Wednesday, April 18, 2012

Shadows on the Moon

One could label Shadows on the Moon by Zoe Marriott as a Cinderella story. There is an evil step-parent, there is a ball, there is a prince, there is a benevolent helper (two actually), there is kitchen work, and there are even cinders. It is not your run of the mill Cinderella story though. Cinderella is not too terribly concerned in attending the ball to capture a prince. Well, she wants his attention but only so she can use it to vengefully wreak destruction on her enemies. It is complex and dark tale.

Synopsis (from Goodreads):
"On my fourteenth birthday when the sakura was in full bloom, the men came to kill us. We saw them come, Aimi and me. We were excited, because we did not know how to be frightened. We had never seen soldiers before."
Suzume is a shadow-weaver. She can create mantles of darkness and light, walk unseen in the middle of the day, change her face. She can be anyone she wants to be. Except herself. 
Suzume died officially the day the Prince's men accused her father of treason. Now even she is no longer sure of her true identity.
Is she the girl of noble birth living under the tyranny of her mother’s new husband, Lord Terayama? A lowly drudge scraping a living in the ashes of Terayama’s kitchens? Or Yue, the most beautiful courtesan in the Moonlit Lands? 
Everyone knows Yue is destined to capture the heart of a prince. Only she knows that she is determined to use his power to destroy Terayama. 
And nothing will stop her. Not even love.

Zoe Marriott has taken the bones of the Cinderella story and built a different, but familiar, creature from it. Set in a country similar to feudal Japan with it's culture and traditions added with the magic of the shadow weaving and Suzume's power as an Akachi, the world created is rich in detail and evokes a true sense of place. The magic of the Akachi is never really explained or fully explored, but it doesn't need to be. The details given are enough to make it real for the reader and to serve its purpose in the story.

Suzume's character is complex. She is in the midst of a full on identity crisis. She spends so much time pretending to be what she is not that she has lost who she is entirely. She desires happiness and a future, but is so full of self loathing she refuses to believe she deserves either enough to work for them. Her mother and her have an unhealthy relationship, going back to before her father's death, that contributed much to this. Full of self hatred and the pain of the tragedy she has experienced, she is constantly forced by her mother to play nice and happy. All of this combined causes Suzume extreme psychological trauma and she ends up with the physical scars to prove it. Feeling she is not good enough for anything else she dedicates her whole life and self to seeking vengeance against her step-father.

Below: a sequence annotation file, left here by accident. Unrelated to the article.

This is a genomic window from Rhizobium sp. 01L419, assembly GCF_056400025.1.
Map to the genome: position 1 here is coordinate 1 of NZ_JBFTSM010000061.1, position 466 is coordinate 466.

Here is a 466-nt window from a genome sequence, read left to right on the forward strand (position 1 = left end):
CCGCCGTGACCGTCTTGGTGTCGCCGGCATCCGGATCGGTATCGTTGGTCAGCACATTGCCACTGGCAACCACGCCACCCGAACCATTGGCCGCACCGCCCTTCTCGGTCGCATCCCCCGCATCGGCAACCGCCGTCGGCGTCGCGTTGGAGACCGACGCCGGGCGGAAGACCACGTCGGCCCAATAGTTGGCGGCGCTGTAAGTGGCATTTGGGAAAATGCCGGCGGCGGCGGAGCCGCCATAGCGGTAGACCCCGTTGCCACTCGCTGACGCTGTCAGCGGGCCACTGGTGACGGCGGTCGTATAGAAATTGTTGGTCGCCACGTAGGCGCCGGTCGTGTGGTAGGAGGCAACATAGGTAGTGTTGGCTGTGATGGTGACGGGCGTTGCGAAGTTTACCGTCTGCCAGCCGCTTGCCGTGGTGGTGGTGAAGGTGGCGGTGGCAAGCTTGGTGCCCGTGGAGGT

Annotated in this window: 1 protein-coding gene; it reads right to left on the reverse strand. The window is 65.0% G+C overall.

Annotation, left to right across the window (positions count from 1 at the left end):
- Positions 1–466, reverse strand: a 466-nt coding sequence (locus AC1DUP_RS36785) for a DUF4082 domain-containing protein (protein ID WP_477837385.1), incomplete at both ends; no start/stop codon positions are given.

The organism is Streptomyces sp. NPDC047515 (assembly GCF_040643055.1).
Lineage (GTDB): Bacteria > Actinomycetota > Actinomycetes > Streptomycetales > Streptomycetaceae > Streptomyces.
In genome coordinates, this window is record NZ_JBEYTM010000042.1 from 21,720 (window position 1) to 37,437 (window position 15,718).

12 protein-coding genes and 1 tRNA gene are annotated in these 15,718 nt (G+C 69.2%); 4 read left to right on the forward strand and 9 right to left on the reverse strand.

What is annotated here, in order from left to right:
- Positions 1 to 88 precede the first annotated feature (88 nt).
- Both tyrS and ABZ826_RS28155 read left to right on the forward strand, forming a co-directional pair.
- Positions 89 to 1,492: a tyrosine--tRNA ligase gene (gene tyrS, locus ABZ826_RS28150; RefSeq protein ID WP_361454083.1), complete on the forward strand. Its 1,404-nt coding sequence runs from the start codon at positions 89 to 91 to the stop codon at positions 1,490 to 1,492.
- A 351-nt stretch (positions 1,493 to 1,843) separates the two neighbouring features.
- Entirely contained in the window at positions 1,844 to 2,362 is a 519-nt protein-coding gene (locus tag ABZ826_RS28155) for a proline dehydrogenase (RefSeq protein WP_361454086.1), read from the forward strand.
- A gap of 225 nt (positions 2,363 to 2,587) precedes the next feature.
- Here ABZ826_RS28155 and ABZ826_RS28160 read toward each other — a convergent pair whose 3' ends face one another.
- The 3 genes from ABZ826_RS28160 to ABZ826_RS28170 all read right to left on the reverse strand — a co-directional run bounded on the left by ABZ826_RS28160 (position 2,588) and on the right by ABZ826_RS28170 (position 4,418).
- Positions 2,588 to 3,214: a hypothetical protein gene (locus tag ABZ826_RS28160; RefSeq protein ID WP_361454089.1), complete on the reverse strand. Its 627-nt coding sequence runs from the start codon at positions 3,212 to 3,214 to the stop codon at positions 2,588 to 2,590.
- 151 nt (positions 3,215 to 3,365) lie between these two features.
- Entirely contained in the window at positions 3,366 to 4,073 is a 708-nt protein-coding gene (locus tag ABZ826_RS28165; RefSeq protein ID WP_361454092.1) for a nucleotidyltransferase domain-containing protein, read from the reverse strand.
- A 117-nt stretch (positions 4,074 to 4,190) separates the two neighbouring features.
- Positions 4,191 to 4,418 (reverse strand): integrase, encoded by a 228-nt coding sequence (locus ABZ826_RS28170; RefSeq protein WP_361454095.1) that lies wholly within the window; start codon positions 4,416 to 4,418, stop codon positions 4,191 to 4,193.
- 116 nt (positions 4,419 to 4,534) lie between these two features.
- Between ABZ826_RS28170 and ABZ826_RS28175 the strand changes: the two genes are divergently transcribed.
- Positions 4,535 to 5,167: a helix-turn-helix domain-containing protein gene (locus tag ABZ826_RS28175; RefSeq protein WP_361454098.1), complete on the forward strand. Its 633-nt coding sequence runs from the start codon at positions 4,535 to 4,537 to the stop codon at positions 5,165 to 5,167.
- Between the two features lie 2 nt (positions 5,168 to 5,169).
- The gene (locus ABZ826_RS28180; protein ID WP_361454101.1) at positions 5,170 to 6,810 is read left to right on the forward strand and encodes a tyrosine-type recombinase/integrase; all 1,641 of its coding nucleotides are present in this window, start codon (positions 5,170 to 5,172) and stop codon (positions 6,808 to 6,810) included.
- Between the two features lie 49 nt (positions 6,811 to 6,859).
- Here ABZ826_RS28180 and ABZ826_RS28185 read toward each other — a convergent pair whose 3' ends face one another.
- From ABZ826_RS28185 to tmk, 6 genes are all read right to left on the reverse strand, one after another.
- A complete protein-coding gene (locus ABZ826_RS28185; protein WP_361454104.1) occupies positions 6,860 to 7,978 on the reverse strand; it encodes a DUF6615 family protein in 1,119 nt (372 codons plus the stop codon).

Suzume does have people who love her and try to help her see her value. She has two trainers in the magic of her shadow weaving. Youta is her mentor in the first half of the book and helps her as a child. Akira is her mentor in her later years, the one who helps her with the skills necessary to gain entrance to the palace. Akira is a fascinating character in her own right as well.

Then there is the hero. Otieno. One might say he is just a little too perfect, but he is oh so swoon worthy. Part of a group of visiting dignitaries from a place similar to Africa, he also has the power of an Akachi . There was an instant attraction there, but Marriott developed it well and made their relationship believable.

This is an engrossing and beautifully written story. Novels based on fairy tales can often be tiresomely alike. This one stands out as different in so many wonderful ways. I will now most definitely be seeking out a copy of Marriott's earlier works.

Note For Concerned Parents on Content: This is a book with some harsh realities. It also contains allusions to adult relationships and one brief not at all descriptive love scene.

Shadows on the Moon is currently available in the UK and will be released in the US on April 24. I read a galley of the book received via NetGalley.

2 comments:

  1. I've never read anything by Zoe Marriott. I'm really curious about this one when I heard that it's a Japanese-inspired Cinderella retelling. Looks like you really enjoyed reading! Will try to bump it up the TBR pile.

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    1. I think you might like it. I feel it fits in with the "new adult" label. Suzume is only 14 when it starts, but the last half is very adult.

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